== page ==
There were three significant chain incidents that cost riders dearly in two events, the Men's and Women's elite. Katie Compton dropped her chain on the 1st lap and found herself way down. Now that ultimately did not change any standings as K.C. got into motor mode to secure a podium spot the last half of the race (and no one was going to touch Marianne Vos yesterday).
Then in the Men's elite, Jonathon Page dropped his chain and according to our forumite who was there, struggled to get it back on and dropped from 10th to 30th. And last, but most significant in terms of end results, Kevin Pauwels dropped his chain, struggled to get it back on and had to stop a 2nd time. Pauwels was riding very strong, pushing the lead group and riding like a given for the podium when that happened (and virtually guaranteeing an all Belgium podium).
So significant chain issues on both podiums plus host country's best man. Not a good day for the chain manufacturers (or indeed the systems those chains run on). By comparison, I heard only one incident of a puncture affecting the race; Moury of France who flatted after he was starting to blow anyways and then fell way out of contention. Tire reliability has always been an issue for bicycles and probably will continue to be for a long time. But chains shouldn't be. And especially chain issues that cost riders far more time than flats.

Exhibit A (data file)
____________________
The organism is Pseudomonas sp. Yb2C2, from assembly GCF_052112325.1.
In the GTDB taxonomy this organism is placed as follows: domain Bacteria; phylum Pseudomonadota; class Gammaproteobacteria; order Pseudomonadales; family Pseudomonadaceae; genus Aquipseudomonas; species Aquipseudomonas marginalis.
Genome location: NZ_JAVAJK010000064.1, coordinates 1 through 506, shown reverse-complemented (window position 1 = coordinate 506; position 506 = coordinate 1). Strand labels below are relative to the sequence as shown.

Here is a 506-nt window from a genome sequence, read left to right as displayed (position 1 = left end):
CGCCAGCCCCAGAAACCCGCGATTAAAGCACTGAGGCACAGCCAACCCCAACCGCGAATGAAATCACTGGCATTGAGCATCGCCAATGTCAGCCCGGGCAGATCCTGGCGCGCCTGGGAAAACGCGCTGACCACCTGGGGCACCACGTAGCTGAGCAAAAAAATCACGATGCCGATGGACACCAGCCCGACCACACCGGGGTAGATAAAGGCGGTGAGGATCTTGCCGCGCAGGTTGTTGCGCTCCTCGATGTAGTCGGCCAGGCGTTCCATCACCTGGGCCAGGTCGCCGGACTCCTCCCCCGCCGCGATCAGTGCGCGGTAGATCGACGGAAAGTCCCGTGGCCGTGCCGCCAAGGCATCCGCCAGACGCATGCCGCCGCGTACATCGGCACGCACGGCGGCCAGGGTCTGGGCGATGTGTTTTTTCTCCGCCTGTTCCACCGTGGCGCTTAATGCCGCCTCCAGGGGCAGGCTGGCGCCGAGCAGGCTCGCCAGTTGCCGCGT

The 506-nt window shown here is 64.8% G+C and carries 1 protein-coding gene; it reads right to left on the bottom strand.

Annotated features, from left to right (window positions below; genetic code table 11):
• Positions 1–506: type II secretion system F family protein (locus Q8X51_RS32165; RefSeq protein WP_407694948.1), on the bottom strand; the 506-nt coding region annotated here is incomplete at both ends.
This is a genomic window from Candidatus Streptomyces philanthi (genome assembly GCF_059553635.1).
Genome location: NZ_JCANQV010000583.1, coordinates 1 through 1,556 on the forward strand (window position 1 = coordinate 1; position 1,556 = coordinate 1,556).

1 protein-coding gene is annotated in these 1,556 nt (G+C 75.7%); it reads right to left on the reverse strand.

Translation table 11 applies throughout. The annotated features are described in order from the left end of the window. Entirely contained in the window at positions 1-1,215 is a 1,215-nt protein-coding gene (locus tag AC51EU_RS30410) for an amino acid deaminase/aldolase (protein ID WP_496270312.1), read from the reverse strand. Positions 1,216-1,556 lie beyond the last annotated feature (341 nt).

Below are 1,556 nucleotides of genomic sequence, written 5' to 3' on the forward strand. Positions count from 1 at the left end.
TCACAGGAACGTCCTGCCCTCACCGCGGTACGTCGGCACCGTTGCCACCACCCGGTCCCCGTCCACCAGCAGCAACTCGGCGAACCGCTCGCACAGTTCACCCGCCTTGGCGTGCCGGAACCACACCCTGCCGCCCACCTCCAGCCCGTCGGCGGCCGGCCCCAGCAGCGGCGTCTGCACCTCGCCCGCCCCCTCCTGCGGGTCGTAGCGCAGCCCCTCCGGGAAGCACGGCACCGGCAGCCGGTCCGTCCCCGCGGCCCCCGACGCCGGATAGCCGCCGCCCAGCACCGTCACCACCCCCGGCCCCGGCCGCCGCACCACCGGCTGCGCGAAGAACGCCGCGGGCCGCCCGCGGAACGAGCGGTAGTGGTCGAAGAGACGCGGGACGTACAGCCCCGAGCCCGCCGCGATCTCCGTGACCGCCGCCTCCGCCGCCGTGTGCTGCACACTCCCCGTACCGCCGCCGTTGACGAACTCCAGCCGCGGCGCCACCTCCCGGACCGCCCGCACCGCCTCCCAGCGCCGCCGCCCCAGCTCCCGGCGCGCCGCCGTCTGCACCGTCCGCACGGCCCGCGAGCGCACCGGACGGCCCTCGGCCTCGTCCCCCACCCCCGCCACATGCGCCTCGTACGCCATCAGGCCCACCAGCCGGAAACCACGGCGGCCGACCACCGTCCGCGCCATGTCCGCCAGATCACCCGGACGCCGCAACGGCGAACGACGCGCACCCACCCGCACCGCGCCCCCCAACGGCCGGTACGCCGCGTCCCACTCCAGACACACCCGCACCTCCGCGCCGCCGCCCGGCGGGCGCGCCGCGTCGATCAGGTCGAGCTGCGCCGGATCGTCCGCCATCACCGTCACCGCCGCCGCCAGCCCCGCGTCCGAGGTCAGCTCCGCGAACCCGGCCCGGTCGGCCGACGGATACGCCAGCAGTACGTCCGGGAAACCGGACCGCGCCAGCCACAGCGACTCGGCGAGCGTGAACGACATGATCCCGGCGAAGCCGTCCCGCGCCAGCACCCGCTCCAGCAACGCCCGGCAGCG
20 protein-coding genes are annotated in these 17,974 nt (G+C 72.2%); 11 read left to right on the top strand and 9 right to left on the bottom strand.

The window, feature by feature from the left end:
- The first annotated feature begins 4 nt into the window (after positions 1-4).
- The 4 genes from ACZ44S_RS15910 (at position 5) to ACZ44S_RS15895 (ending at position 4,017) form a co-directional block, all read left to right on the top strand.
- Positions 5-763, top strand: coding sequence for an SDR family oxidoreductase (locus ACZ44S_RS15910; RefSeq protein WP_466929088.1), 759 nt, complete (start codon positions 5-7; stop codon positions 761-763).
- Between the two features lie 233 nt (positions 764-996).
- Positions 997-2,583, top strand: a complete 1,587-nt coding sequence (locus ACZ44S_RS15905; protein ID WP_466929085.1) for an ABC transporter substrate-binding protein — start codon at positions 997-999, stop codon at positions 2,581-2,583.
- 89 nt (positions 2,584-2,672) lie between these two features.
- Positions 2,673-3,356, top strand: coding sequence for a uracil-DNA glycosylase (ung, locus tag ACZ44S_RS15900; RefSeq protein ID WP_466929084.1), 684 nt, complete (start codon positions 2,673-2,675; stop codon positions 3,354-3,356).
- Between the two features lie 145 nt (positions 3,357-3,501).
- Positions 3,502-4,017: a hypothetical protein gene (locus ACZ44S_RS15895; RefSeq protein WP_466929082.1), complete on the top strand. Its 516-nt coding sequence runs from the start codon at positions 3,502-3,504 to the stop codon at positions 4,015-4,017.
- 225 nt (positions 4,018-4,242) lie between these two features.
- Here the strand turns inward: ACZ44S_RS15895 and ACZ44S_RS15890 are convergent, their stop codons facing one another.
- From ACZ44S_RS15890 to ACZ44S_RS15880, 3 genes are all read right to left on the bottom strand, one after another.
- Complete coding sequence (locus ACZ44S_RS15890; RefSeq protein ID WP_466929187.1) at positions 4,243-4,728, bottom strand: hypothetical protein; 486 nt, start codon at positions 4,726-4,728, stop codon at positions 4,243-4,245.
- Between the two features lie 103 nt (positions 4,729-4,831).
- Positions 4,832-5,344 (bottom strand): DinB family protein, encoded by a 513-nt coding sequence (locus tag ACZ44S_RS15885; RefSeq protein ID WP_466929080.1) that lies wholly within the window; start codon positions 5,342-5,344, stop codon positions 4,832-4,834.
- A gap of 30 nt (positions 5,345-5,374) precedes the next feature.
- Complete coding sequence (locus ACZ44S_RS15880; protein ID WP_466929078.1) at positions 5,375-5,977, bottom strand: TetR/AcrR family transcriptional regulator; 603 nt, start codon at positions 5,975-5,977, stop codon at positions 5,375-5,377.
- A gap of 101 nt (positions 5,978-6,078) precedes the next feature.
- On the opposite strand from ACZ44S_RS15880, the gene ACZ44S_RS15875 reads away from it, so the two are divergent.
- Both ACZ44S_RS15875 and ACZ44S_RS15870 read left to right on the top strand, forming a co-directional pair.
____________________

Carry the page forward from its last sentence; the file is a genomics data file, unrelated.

As an engineer, what I witnessed disappointed me. I was viewing systems performing poorly at the highest level of professional sports where money is no object. Watching a racer trying to yank out a jammed chain while dropping 10 or 20 places, well that is old footage from the 1930s, right? And he is probably riding on with a bent link and it might well happen again. (I'm betting that was Pauwels' issue. I've done that myself on the road.)
Every time I get on my 1/8th inch chain fix gears, I get reminded that I am riding the high point of the bicycle drive chain evolution for simple engineering elegance.